In which there is a missing apostrophe – Pompeys Pillar National Monument, Montana

I want to begin by apologizing for the delay between posts recently. Middle of the semester = no time for blogging. I finally had some free time over the weekend and planned to write and then ended up so sick that a short walk to the mailbox resulted in a 45-minute nap on the couch. I was thoroughly wiped out. I’m hoping that by now my brain can manage to pull together some coherent sentences, so here we go.

We’ve reached the summer of 2009 now, and my mom and I were busy taking advantage of every weekend to get out and do some exploring. This weekend’s destination: Pompeys Pillar.

No, I did not forget the apostrophe. And yes, it greatly bothers me that in the official park name, there isn’t one. Misuse of apostrophes is my biggest pet peeve, although usually this appears in the form of people adding them where they don’t belong rather than omitting them. I see it all the time on signs and in articles and plenty of other places that you’d think would ask someone to proofread before printing. But apparently that’s a thing of the past now. There’s a sign at my local grocery store advertising “Banana’s.” No. Just…no.

Okay, rant completed. Moving on.

Pompeys Pillar National Monument is located near Billings, Montana in the flat, dry eastern part of the state. It holds the distinction of being one of the smallest national monuments in the country, at just 51 acres. There is plenty to do, though, including a walk through the interpretive center, meandering down to the shores of the Yellowstone River, and climbing a whole bunch of stairs to reach the top of the pillar.

The pillar itself stands 150 feet tall and really just rises out of nowhere. It’s visible from a ways away, as the eastern part of Montana is relatively flatter than the western half of the state. Due to its prominence, the pillar serves as a good landmark. As such, it shows signs of human activity dating back nearly 11,000 years. This includes Native American petroglyphs and pictographs, markings made by fur trappers and early settlers, and, most famously, William Clark’s signature.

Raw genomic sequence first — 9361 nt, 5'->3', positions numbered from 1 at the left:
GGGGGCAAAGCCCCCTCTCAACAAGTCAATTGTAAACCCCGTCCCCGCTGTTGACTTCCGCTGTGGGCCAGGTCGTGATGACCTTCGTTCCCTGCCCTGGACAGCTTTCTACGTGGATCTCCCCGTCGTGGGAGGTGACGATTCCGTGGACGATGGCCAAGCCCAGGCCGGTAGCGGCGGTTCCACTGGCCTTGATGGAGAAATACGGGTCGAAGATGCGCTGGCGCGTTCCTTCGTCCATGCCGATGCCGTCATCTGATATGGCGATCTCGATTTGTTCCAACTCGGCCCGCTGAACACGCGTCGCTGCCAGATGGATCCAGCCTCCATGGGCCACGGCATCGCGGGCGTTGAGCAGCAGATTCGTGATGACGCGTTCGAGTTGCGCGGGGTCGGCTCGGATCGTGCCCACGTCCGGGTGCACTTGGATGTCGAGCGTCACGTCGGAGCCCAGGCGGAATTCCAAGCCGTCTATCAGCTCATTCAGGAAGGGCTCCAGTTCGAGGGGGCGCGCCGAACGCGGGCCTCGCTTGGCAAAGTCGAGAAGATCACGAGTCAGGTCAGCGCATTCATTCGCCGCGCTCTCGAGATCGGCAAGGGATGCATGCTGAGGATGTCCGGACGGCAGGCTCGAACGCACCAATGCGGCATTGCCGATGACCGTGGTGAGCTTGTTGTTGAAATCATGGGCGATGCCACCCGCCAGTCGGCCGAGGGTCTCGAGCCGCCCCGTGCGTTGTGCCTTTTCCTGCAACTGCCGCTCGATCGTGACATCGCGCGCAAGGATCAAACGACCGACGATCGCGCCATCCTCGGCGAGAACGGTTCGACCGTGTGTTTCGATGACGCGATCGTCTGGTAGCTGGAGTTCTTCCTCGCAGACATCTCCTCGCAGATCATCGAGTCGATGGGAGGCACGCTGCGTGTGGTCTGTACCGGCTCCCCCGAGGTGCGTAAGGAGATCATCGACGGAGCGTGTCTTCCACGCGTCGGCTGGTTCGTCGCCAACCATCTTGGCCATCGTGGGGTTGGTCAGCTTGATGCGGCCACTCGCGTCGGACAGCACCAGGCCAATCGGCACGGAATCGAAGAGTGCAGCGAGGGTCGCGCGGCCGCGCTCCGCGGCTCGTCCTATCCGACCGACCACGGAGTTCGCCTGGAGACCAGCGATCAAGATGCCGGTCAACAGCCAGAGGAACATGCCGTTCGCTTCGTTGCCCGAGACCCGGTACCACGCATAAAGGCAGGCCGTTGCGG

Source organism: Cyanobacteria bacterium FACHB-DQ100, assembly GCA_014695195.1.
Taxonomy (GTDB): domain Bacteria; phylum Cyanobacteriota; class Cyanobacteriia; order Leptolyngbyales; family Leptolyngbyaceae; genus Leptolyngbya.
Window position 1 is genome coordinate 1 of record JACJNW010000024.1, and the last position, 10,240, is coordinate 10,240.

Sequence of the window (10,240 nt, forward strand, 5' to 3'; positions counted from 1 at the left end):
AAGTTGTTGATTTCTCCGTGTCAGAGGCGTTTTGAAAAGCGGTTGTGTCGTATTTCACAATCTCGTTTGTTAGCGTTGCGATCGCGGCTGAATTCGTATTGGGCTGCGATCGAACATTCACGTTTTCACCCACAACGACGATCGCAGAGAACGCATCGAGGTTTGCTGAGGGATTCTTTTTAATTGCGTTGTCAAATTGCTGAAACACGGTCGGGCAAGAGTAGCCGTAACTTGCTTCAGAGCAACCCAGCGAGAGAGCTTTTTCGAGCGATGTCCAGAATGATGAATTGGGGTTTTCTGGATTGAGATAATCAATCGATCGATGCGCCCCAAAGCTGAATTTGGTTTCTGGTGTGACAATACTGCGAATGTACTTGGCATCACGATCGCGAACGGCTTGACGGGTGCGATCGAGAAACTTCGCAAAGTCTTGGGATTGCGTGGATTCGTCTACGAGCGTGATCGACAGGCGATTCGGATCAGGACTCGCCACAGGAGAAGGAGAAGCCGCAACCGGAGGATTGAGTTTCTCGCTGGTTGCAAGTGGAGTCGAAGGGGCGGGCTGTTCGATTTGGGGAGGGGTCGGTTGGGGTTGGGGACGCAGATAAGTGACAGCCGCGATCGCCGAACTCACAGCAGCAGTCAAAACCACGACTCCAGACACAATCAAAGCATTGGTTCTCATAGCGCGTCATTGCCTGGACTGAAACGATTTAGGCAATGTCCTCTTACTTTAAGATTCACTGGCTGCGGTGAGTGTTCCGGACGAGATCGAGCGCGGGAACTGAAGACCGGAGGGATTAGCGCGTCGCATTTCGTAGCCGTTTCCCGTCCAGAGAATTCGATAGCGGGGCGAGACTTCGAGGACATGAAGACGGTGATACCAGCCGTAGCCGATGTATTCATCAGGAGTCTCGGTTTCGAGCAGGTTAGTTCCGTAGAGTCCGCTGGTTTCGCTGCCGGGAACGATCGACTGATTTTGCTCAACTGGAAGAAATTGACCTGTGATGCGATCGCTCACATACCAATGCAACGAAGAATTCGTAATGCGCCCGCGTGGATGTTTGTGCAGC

DSCN3521-1
Pompeys Pillar, MT
DSCN3543-1
Stairs to the top – Pompeys Pillar National Monument, MT
DSCN3531-1
Looking east from the top of the pillar – Pompeys Pillar National Monument, MT
DSCN3537-1
Looking north from atop the pillar – Pompeys Pillar National Monument, MT
DSCN3547-1
Yellowstone River – Pompeys Pillar National Monument, MT

William Clark is probably more commonly known as the latter half of Lewis & Clark, who passed through much of Montana on their expedition to find the proposed Northwest Passage. Clark’s signature on the pillar is the only physical evidence that has ever been found from their expedition, and while Lewis and Clark thoroughly chronicled their journey, it is at times difficult to tell exactly where they may have traveled. Not in this case, however. In fact, he even carved the date into the pillar – July 25, 1806. Two hundred and ten years ago this summer.

William Clark can also be given credit for the name of the pillar. “Pompy” was his nickname for Sacagawea’s son, Jean Baptiste Charbonneau (more on Sacagawea in the next post). Clark dubbed the rock Pompys Tower, which was later changed to Pompeys Pillar.

The trail to the top of the pillar passes right by Clark’s signature, which is protected by glass so no one can deface it. Sadly, however, plenty of other signatures have been carved into the rock over the years.

DSCN3524-1
William Clark’s signature – Pompeys Pillar National Monument, MT

Since the monument is small, there are no overnight facilities, but there are picnic tables and some local wildlife. We’ve seen eagles, osprey, rabbits, and pheasants. So if you ever find yourself driving through the seeming endlessness of eastern Montana, make sure to take the time to stop at Pompeys Pillar for some scenic views and a dose of the local history!

Advertisements

2 thoughts on “In which there is a missing apostrophe – Pompeys Pillar National Monument, Montana

Leave a Reply

Fill in your details below or click an icon to log in:

WordPress.com Logo

You are commenting using your WordPress.com account. Log Out / Change )

Twitter picture

You are commenting using your Twitter account. Log Out / Change )

Facebook photo

You are commenting using your Facebook account. Log Out / Change )

Google+ photo

You are commenting using your Google+ account. Log Out / Change )

Connecting to %s